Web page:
If you’re using four-pound test line, you have a maximum line capacity of 140 yards - enough to allow larger fish the space to run and tire themselves out. The aluminium spool is braid-ready, and uses Abu Garcia’s Rocket Line Management System to lay line evenly and avoid knots. The reel has a gear ratio of 5.8:1 and 8 + 1 corrosion-resistant bearings.

Continue to 5 of 7 below.
05 of 07

Best Style: Pflueger President PRESSP20X Spinning Reel

If aesthetics are a priority when selecting your ultralight fishing gear, you’ll love the Pflueger President PRESSP20X Spinning Reel. Its beautiful blue graphite body looks as good as it feels, while the gold finish on the spool provides the perfect contrast. The graphite construction also has a practical function, keeping the reel’s overall weight to just 6.2 ounces.

The handle is made from aircraft-grade aluminum, while slow oscillation gearing allows the line to lay evenly on the braid-ready spool. The sealed drag system has a maximum drag limit of 6 pounds and a smooth feel made possible by seven corrosion-resistant ball bearings. Other highlights include an instant anti-reverse system and a 5.2:1 gear ratio that enables you to retrieve 20.7 inches of line with every crank.

06 of 07

Best Lightweight: Daiwa D-Spin 500 Ultralight Spinning Fishing Reel

One of the lightest options on the market, the Daiwa D-Spin 500 is specially designed with ultralight fishermen in mind and tips the scales at just 5.9 ounces. With lightness as a priority, this is a basic reel intended for small species only. It has a maximum drag of just 4.4 pounds and a limited line capacity of 190 yards for a two-pound line, or 100 yards for a four-pound line. The gear ratio is 4.9:1 - relatively slow for an ultralight reel but perfect for high resistance lures. The reel boasts Daiwa’s Digigear Digital Gear Design for a combination of speed, power and durability, while a single stainless steel ball bearing keeps your line retrieval smooth.

07 of 07

Best Splurge: Shimano Stradic CI4+ 1000 & 1000HG Spinning Reels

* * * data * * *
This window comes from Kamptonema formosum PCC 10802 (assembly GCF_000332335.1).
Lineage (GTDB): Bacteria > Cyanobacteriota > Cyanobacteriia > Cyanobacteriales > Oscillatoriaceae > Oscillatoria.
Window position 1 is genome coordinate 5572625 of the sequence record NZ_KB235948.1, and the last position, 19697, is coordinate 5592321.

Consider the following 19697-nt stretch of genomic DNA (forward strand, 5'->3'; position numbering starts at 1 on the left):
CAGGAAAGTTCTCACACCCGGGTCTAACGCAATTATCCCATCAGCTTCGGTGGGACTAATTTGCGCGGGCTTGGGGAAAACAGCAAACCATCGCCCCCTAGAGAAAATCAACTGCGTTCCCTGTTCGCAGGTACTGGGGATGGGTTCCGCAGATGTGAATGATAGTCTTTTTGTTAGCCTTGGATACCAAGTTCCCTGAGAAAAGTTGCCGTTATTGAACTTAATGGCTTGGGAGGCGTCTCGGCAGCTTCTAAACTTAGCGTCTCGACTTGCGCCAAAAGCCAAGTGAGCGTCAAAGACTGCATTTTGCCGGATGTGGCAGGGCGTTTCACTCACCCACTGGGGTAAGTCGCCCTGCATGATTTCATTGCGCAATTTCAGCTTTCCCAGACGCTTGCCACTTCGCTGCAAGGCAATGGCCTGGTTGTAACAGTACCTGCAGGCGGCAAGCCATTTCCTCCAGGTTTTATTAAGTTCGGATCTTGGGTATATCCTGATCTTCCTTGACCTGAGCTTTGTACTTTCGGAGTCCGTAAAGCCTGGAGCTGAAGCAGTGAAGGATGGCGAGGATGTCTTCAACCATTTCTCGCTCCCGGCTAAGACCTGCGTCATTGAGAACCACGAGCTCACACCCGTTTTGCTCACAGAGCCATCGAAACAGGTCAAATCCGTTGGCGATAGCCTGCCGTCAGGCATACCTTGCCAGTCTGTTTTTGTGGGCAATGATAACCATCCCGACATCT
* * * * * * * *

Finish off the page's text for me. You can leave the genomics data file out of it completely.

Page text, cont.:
The Shimano Stradic CI4 1000 and 1000HG models are the ultralight reels of choice for those with cash to spare. The former has a more powerful gear ratio of 5.0:1; while the latter prioritizes a speedy retrieval with a ratio of 6.0:1. Both have the same set of high-end features, including a body and rotor made from CI4+ carbon, which allows them to weigh just 5.6 ounces each. With 6 + 1 ball bearings, both reels boast incredibly smooth line retrieval to prevent line breakages when using light tackle.

The ball bearings are corrosion-resistant, while CoreProtect technology prevents water from entering the reel body - making these models suitable for fresh and saltwater. Both reels offer a maximum line capacity of 270 yards for two-pound test line and 140 yards for four-pound test line. Other Shimano trademarks include a comfortable G Free Body; a cold-forged Hagane gear drive and an angled Arc Spool for the best possible casting performance.

What to Look for in an Ultralight Reel

Bearings Generally speaking, the greater the number of bearings on a real, the smoother the line should be for retrieval. Some pools reel in fine with three, but some top-of-the-line ones have eight bearings. Keep an eye out for corrosion-resistant ones for greater longevity—after all, you want to be able to keep this reel around a while. 

Cost The amount you’re likely to spend on a reel should be correlated with how much time you spend using it. You can find budget-friendly options for around $20, but you can also pay several hundreds of dollars. Spending a little more should result in a reel that’s more durable and offers more in terms of features. 

Fish Some reels are built for general catches, others for lighter fish, and still others for big trout or bass, which can weigh up to 10 pounds. Figure out what type of fish you're after before you select your reel. For heavier fish, you'll need a heavy-duty reel, which usually increases the weight of the reel itself. However, there are still lightweight options out there.